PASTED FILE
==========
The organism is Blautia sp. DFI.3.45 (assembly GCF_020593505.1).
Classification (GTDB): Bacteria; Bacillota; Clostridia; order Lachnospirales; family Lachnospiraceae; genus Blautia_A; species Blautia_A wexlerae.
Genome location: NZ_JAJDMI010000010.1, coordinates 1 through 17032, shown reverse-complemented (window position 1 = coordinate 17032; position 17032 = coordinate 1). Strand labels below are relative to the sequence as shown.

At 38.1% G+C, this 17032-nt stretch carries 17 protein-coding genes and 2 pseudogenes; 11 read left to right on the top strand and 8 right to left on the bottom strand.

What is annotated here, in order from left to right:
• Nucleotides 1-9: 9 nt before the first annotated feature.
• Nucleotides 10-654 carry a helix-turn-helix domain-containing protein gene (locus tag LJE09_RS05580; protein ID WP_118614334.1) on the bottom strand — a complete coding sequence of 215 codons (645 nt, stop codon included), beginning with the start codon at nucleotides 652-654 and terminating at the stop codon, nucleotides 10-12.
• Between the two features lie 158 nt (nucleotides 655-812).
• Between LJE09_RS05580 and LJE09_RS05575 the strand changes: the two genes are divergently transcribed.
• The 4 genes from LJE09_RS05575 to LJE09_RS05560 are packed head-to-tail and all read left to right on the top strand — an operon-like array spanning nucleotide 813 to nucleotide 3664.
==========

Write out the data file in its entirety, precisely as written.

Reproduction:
The organism is Blautia sp. DFI.3.45 (assembly GCF_020593505.1).
Classification (GTDB): Bacteria; Bacillota; Clostridia; order Lachnospirales; family Lachnospiraceae; genus Blautia_A; species Blautia_A wexlerae.
Genome location: NZ_JAJDMI010000010.1, coordinates 1 through 17032, shown reverse-complemented (window position 1 = coordinate 17032; position 17032 = coordinate 1). Strand labels below are relative to the sequence as shown.

At 38.1% G+C, this 17032-nt stretch carries 17 protein-coding genes and 2 pseudogenes; 11 read left to right on the top strand and 8 right to left on the bottom strand.

What is annotated here, in order from left to right:
• Nucleotides 1-9: 9 nt before the first annotated feature.
• Nucleotides 10-654 carry a helix-turn-helix domain-containing protein gene (locus tag LJE09_RS05580; protein ID WP_118614334.1) on the bottom strand — a complete coding sequence of 215 codons (645 nt, stop codon included), beginning with the start codon at nucleotides 652-654 and terminating at the stop codon, nucleotides 10-12.
• Between the two features lie 158 nt (nucleotides 655-812).
• Between LJE09_RS05580 and LJE09_RS05575 the strand changes: the two genes are divergently transcribed.
• The 4 genes from LJE09_RS05575 to LJE09_RS05560 are packed head-to-tail and all read left to right on the top strand — an operon-like array spanning nucleotide 813 to nucleotide 3664.